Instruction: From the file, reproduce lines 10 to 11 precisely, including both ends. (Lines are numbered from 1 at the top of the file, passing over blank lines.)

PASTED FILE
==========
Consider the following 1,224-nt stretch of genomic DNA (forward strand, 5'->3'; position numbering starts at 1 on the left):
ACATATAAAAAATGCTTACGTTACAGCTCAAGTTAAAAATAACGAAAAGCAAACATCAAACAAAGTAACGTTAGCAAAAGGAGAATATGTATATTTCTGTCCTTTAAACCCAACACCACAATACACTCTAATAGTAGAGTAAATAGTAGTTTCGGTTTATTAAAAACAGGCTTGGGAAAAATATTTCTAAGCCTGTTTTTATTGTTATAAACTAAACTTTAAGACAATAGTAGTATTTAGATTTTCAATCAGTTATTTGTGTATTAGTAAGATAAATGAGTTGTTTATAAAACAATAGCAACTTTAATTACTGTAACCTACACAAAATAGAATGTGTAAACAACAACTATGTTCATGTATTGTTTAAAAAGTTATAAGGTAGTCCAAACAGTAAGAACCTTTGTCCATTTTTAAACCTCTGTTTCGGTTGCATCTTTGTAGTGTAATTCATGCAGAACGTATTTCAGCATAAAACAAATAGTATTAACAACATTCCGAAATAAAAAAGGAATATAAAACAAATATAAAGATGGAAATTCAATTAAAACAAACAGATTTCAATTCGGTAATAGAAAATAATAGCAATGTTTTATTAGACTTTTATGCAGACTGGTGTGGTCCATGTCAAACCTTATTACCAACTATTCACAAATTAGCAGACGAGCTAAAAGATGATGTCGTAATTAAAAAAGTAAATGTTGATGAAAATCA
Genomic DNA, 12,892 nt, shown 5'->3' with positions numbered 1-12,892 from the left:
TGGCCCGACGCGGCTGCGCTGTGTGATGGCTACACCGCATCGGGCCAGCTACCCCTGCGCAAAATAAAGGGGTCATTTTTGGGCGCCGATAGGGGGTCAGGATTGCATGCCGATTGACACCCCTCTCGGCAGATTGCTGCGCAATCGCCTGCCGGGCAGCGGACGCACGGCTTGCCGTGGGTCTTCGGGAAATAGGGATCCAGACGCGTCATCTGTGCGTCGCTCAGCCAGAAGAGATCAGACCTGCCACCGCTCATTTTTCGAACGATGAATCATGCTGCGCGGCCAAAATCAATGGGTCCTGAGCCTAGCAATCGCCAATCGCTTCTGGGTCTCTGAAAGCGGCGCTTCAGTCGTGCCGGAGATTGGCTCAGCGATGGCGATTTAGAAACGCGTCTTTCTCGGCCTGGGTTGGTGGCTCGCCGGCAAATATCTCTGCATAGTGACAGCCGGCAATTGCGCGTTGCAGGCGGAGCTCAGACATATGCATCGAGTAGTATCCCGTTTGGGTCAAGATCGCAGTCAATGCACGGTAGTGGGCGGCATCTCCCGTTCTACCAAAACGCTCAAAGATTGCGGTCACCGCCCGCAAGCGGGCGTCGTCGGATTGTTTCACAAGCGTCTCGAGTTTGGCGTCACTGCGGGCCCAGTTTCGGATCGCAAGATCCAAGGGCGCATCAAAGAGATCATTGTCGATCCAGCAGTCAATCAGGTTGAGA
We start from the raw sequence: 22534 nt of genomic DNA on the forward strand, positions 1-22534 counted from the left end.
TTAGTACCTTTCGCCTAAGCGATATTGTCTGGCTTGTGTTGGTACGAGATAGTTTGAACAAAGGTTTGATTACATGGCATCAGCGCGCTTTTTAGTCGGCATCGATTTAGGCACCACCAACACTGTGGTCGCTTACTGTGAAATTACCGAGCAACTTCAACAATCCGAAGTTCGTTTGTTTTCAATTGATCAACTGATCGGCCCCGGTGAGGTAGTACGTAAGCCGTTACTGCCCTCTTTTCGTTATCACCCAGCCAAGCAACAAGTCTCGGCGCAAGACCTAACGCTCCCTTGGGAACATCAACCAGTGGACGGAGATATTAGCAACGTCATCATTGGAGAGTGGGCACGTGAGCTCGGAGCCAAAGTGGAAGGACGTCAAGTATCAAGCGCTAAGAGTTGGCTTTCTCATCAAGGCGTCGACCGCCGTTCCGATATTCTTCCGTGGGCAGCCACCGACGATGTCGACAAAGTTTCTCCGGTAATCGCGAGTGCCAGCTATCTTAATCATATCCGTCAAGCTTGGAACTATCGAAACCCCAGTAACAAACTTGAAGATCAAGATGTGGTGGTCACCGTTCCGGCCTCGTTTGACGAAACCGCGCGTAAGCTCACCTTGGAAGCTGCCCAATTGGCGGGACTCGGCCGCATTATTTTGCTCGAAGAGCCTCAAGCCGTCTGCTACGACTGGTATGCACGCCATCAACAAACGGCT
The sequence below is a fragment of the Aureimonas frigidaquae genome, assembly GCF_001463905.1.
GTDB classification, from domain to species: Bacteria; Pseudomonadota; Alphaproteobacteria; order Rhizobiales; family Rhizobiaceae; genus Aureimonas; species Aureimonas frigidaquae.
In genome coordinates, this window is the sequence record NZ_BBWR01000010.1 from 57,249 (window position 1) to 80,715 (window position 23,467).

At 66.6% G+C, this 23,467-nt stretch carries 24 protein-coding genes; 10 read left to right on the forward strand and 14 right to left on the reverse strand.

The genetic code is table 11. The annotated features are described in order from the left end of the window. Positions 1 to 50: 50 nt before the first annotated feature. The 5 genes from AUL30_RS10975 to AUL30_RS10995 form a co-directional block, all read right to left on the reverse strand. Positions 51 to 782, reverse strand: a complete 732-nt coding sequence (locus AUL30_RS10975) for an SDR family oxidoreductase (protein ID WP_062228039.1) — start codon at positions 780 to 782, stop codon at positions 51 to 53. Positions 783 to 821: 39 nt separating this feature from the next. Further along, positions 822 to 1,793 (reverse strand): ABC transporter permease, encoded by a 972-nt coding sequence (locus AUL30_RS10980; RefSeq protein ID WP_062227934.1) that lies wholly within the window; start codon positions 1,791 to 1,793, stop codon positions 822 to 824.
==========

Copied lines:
At 66.6% G+C, this 23,467-nt stretch carries 24 protein-coding genes; 10 read left to right on the forward strand and 14 right to left on the reverse strand.

The genetic code is table 11. The annotated features are described in order from the left end of the window. Positions 1 to 50: 50 nt before the first annotated feature. The 5 genes from AUL30_RS10975 to AUL30_RS10995 form a co-directional block, all read right to left on the reverse strand. Positions 51 to 782, reverse strand: a complete 732-nt coding sequence (locus AUL30_RS10975) for an SDR family oxidoreductase (protein ID WP_062228039.1) — start codon at positions 780 to 782, stop codon at positions 51 to 53. Positions 783 to 821: 39 nt separating this feature from the next. Further along, positions 822 to 1,793 (reverse strand): ABC transporter permease, encoded by a 972-nt coding sequence (locus AUL30_RS10980; RefSeq protein ID WP_062227934.1) that lies wholly within the window; start codon positions 1,791 to 1,793, stop codon positions 822 to 824.